Jamie PingorA Los Angeles-based attorney has taken it upon himself to attempt to teach Prince Harry and Meghan Markle of England’s royal family a lesson in global intellectual property law.  It’s likely that the intricacies of trademark law may come into play to establish who actually has the senior status in the U.S.

Earlier this month, the Duke and Duchess of Sussex made their plans public to step back from their formal roles as senior members of the royal family in favor of living independently – a bold move that they plan to finance by launching their own brand, Sussex Royal.

When this news broke, intellectual property attorney Joel Fogelson, as well as others, discovered the Sussex Royal brand was not yet registered as a trademark in the U.S. in certain classes for specific goods. While the royal couple had already filed an application to register their brand and an extensive list of merchandise in the UK, the duo and the massive machine behind their brand launch seemed to have inexplicably overlooked the need to do so stateside. Or, did they?

Fogelson wasted no time in filing an application in an attempt to own the brand on digital platforms for the purpose of “Communications by computer terminals, transmission and delivery of video, and data via the internet and wireless networks.”

Fogelson does not aim to profit from the move, according to statements he has made to the media. Instead, the attorney claims he filed the application in an attempt to teach the royal couple—and anyone else considering starting their own company―a powerful lesson in new business planning, and the pitfalls that inevitably accompany a lack of due diligence and forethought.

As the Duke and Duchess embark on their ambitious plan to build an empire out of selling their wares in the UK and across the globe, they, like every entrepreneur, face the challenge of doing the same in the U.S. without ownership of the Sussex Royal brand.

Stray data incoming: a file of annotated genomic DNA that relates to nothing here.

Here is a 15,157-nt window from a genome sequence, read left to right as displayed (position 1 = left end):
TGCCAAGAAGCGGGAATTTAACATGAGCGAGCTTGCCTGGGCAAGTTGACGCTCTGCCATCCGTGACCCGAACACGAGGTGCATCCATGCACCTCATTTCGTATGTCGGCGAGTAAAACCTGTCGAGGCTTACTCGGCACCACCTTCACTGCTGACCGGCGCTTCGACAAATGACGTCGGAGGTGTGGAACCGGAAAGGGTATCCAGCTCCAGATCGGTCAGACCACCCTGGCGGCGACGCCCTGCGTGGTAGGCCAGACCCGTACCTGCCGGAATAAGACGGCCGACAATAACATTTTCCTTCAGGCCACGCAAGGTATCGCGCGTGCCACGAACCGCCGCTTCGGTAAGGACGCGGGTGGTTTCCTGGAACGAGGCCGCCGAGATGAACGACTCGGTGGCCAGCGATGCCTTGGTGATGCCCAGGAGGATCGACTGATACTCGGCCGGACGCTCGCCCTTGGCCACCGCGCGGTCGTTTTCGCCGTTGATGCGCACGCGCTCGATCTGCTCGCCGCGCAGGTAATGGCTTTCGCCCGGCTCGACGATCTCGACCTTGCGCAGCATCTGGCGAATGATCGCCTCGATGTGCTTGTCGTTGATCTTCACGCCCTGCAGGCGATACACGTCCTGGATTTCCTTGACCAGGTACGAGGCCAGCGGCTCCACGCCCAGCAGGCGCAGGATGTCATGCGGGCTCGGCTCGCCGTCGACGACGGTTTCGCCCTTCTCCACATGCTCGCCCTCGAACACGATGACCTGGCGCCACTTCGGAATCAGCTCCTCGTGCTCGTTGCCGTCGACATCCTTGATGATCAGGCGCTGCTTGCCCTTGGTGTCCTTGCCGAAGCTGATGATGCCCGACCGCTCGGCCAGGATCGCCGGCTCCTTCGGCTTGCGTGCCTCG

While Fogelson claims his intentions are altruistic―and has even gone so far as to say he would give the brand rights to Harry and Meghan for free—recent media reports suggest the field is getting rather crowded. As Fogelson planted his flag on the Sussex Royal name in the U.S., a company across the pond has laid claim to Sussex Royal in the European Union, and a motorcycle company has managed to grab the Australian trademark. It seems unlikely that all three are committed to serving the greater good.

Despite the slick media campaign to announce the launch of Sussex Royal, it would appear the duo and their team failed to think of the most basic aspects of unveiling a new brand.  All of this points to one conclusion: if the other trademark applications survive any likelihood of confusion challenge, the soon-to-be former royals may find it more difficult to make money in the U.S., the EU and in Australia than they had anticipated.

The story of Harry and Meghan’s Sussex Royal brand launch may turn out to be a cautionary tale for business owners and intellectual property attorneys alike. Or it may turn out that it is the Duke and Duchess, not Joel Fogelson, who teach IP strategy. Publicly available records indicate the Sussex’s team filed an application for the Sussex Royal name with the World Intellectual Property Organization with a U.S. designation a week before Fogelson came on the scene.  This possibly leaves the door open for the royals to capture senior filing status worldwide. The application encompasses all aspects of their business, from clothing and stationery to fundraising and social services in the U.S., the EU, Australia and Canada.

As this situation continues to play out over time, one lesson will stand: every new business plan must include a comprehensive IP strategy, regardless of the celebrity status of those involved or the geography covered.

*This article also appears in Crain’s Cleveland Business.

Jamie Pingor is a partner at Walter | Haverfield and chair of the Intellectual Property team. He can be reached at jpingor@walterhav.com or at 216-928-2984.